For I decided to know nothing among you except Jesus Christ, and him crucified.
I Corinthians 2:2
Summers ago I sat in a car in a cemetery with a colleague in the Methodist ministry, The Rev. Ed Peet, Barbara’s uncle. Barbara’s aunt, Ed’s wife, was to be buried. We were waiting for the cemetery attendants to arrive and escort us to the graveside. We were early. We had time to talk. Ed, a seminarian when the winds of doctrine blew warm and fair, asked me what I preached about. I told him I tried to follow the advice of my homiletics professor, Paul Scherer: to lead worshipers always to the foot of the cross. Ed was nonplussed. How, he wondered, could anyone find that much to say about the cross week in and out without being very repetitive… and boring, which, however, Ed did not say, the boring part. I added to his amazement by reporting that the previous Lenten season I had preached every Wednesday (eight times, counting Holy Week) on the cross.
Later I heard echoes of Ed’s reaction in the explanation offered by Mormons for why they don’t have crosses on their churches: too negative.
Still I would insist that the cross, more than any other event in human history, tells the truth about us, this humanity we share with everyone else on earth. The cross’s shadow is the haunting reminder of our inevitable imperfection.
Maybe children don’t need to hear that. They need to be encouraged to try harder, to reach higher, to strive to make the most of their lives. Maybe those of us temperamentally unsure of ourselves, the ones who always wait for others to go first, maybe we can get by with only a glance in the direction of Calvary’s imposing shadow.
But those of us in the thick of it, striving for all we’re worth, if for riches and fame, then also to change the world for the better, slaying dragons, eradicating poverty, overcoming ignorance, healing diseases, and doing whatever we can to make this world more like the kingdom of God: we need to mark and heed the cross’s imposing shadow on every human aspiration, for good or ill. There is always a brokenness to this mortal life, that no amount of human industry or goodwill will ever eradicate.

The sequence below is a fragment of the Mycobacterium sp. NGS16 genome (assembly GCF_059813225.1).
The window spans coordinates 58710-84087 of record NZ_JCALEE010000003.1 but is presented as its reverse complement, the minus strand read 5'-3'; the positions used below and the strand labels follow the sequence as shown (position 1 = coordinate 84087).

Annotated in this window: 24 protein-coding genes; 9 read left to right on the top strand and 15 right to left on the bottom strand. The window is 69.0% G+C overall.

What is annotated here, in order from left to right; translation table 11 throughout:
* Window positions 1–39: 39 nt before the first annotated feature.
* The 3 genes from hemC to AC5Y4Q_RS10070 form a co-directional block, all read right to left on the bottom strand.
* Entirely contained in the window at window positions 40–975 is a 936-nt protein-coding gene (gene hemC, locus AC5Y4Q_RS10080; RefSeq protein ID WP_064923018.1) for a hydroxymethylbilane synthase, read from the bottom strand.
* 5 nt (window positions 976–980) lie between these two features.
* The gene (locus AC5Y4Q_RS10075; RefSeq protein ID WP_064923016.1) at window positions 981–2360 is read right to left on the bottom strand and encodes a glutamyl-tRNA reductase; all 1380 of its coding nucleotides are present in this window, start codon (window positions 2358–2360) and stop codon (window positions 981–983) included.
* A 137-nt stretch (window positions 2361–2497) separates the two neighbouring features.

That’s not to say we shouldn’t try. By God and by Christ we are expected, no commanded, to try. But, nonetheless, to understand that heaven on earth always will elude our grasp.
We discussed this issue the other evening (over spaghetti and meatballs!), that question mourners and others sorely afflicted raise when hurt comes their way: “Why? Why me?” My pastoral response is that everyone has something, no one goes through time unscathed. Virtue isn’t always rewarded, and villainy isn’t always punished. All things happen to all people. Jesus has a kinder take on this observation, seeing eternal generosity in the rain that falls on the fields of the just and unjust alike. The cross on which a sinless soul is impaled should be reminder enough to Christians that there must be something deeply wrong with the way things are, especially with the way we manage our affairs as nations.
The cross stands in judgment against every human pretense to perfection. Life is and always will be a struggle.
But a blessed struggle: the same cross rises to insist that life, abundant life, here on earth and elsewhere for ever, goes to those who give, who give themselves freely, gladly, persistently to others. That bit of hard-won wisdom was also expressed over spaghetti and meatballs the other evening.
Easter is this coming Sunday. The Final Four cannot, therefore, be very far behind. Surely, during a critical foul shot, the TV camera will pan in on someone holding up a sign: John 3:16. No need to repeat it here. You know it by heart. I stress the verbs in the opening phrases, about God, that God loves and gives. Said about the cross, the surest event and symbol that this whole human enterprise, the universe itself, issues from a heart full of compassion. To love and give is just another way of getting in tune with the jubilant chords sounding at the throne of heaven. Something like that. It’s what we are made for. And when we love and give, as God and Jesus love and give themselves to us, we are never more alive nor more human.
Give me a cross atop my steeple every time. Take me to the foot of the cross in preaching every sermon. Beyond the judgment of that cross’s shadow, I find the assurance of an everlasting grace.